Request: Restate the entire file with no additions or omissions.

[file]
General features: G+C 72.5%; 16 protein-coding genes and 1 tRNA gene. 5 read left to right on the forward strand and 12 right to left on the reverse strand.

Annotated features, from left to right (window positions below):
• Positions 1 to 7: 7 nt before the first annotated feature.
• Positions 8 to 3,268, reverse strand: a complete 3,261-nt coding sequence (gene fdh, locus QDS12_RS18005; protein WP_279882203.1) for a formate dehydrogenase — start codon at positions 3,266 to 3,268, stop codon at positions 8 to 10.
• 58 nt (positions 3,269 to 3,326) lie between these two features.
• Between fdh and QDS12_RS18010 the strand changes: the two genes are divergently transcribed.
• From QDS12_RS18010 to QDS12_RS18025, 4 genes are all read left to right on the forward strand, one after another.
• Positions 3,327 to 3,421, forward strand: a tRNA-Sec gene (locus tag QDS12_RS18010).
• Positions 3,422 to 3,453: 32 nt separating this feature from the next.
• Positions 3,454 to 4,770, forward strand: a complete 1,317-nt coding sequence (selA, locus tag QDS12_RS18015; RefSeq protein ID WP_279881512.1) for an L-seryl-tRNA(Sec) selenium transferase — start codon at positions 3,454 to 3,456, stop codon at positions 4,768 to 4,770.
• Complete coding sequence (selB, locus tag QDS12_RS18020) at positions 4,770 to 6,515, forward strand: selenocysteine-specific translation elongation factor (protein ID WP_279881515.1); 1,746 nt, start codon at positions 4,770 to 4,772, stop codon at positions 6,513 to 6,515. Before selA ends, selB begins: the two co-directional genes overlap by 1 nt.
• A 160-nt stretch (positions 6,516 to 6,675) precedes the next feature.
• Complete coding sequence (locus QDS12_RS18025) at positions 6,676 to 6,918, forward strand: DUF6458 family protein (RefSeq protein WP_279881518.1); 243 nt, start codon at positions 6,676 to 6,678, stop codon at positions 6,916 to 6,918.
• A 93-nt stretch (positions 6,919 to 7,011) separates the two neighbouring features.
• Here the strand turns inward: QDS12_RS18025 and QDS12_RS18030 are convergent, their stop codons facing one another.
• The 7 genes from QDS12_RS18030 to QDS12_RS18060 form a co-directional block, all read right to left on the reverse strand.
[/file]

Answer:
General features: G+C 72.5%; 16 protein-coding genes and 1 tRNA gene. 5 read left to right on the forward strand and 12 right to left on the reverse strand.

Annotated features, from left to right (window positions below):
• Positions 1 to 7: 7 nt before the first annotated feature.
• Positions 8 to 3,268, reverse strand: a complete 3,261-nt coding sequence (gene fdh, locus QDS12_RS18005; protein WP_279882203.1) for a formate dehydrogenase — start codon at positions 3,266 to 3,268, stop codon at positions 8 to 10.
• 58 nt (positions 3,269 to 3,326) lie between these two features.
• Between fdh and QDS12_RS18010 the strand changes: the two genes are divergently transcribed.
• From QDS12_RS18010 to QDS12_RS18025, 4 genes are all read left to right on the forward strand, one after another.
• Positions 3,327 to 3,421, forward strand: a tRNA-Sec gene (locus tag QDS12_RS18010).
• Positions 3,422 to 3,453: 32 nt separating this feature from the next.
• Positions 3,454 to 4,770, forward strand: a complete 1,317-nt coding sequence (selA, locus tag QDS12_RS18015; RefSeq protein ID WP_279881512.1) for an L-seryl-tRNA(Sec) selenium transferase — start codon at positions 3,454 to 3,456, stop codon at positions 4,768 to 4,770.
• Complete coding sequence (selB, locus tag QDS12_RS18020) at positions 4,770 to 6,515, forward strand: selenocysteine-specific translation elongation factor (protein ID WP_279881515.1); 1,746 nt, start codon at positions 4,770 to 4,772, stop codon at positions 6,513 to 6,515. Before selA ends, selB begins: the two co-directional genes overlap by 1 nt.
• A 160-nt stretch (positions 6,516 to 6,675) precedes the next feature.
• Complete coding sequence (locus QDS12_RS18025) at positions 6,676 to 6,918, forward strand: DUF6458 family protein (RefSeq protein WP_279881518.1); 243 nt, start codon at positions 6,676 to 6,678, stop codon at positions 6,916 to 6,918.
• A 93-nt stretch (positions 6,919 to 7,011) separates the two neighbouring features.
• Here the strand turns inward: QDS12_RS18025 and QDS12_RS18030 are convergent, their stop codons facing one another.
• The 7 genes from QDS12_RS18030 to QDS12_RS18060 form a co-directional block, all read right to left on the reverse strand.